At Mile 11, the marathon party died off a little as it always does, as the half-marathoners headed to the finish line, and the marathoners headed to the second half of their race.  The difference was immediately noticeable.  Everyone was wearing the same color race bib.  There was more space.  It was much quieter.  And the pace instantly required more focus on actual running and not so much sight seeing.  There were still plenty of volunteers and a band here or there, but nothing like the first half of the race.

At a couple of the fully stocked water stops, volunteers were waiting with boxes of donuts, of which I indulged at Mile 15.  At Miles 16 and 21 some of the home owners, and some other folks (maybe on the front lawn of a Catholic Church if I remember correctly) offered Dixie Cups of beer and shots of Fireball.  I politely accepted one of the beers, but Fireball in a race was a bridge too far for me, ha.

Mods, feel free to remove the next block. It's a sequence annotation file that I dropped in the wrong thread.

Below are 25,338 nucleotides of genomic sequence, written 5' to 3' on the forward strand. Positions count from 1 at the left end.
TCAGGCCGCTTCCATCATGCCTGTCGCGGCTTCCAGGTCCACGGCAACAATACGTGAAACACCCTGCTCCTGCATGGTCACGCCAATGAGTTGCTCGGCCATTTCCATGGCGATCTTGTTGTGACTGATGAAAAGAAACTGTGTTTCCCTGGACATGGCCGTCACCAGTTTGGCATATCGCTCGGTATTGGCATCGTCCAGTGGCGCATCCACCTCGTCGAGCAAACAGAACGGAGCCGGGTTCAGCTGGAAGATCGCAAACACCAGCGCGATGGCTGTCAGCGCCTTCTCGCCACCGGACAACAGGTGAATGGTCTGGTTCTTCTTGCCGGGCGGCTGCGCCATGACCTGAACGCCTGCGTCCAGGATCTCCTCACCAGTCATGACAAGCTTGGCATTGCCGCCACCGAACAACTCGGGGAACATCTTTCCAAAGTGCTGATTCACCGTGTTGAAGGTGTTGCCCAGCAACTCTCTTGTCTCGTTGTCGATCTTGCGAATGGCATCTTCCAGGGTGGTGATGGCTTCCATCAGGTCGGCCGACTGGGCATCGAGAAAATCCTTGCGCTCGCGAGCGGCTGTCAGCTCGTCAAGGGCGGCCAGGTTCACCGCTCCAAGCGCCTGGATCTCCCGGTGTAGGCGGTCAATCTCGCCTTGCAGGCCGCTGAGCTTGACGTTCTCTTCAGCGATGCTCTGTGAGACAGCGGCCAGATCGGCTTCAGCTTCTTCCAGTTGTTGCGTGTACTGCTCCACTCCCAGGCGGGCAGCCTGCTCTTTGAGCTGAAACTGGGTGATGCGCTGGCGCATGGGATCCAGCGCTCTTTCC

For the entire second half of the marathon I couldn't get my mind off of the patients we'd seen here and there along the course.  If you raised money prior to the race, you were called a St. Jude Hero, and you received a singlet with the St. Jude Logo with the word "HERO" printed below it.  Many folks wore theirs, but even though I'd raised some donations, I didn't wear the one that was sent to me.  As we passed the hairless children who were sitting there, some with oxygen tubes running from their nostrils, their parents would shout, "THANK YOU HEROES!!!"  All  you could do was smile and waive.  I mean, these families were facing unthinkable circumstances and they were out there shouting words of encouragement.  It was so incredibly humbling, and I'll never forget it.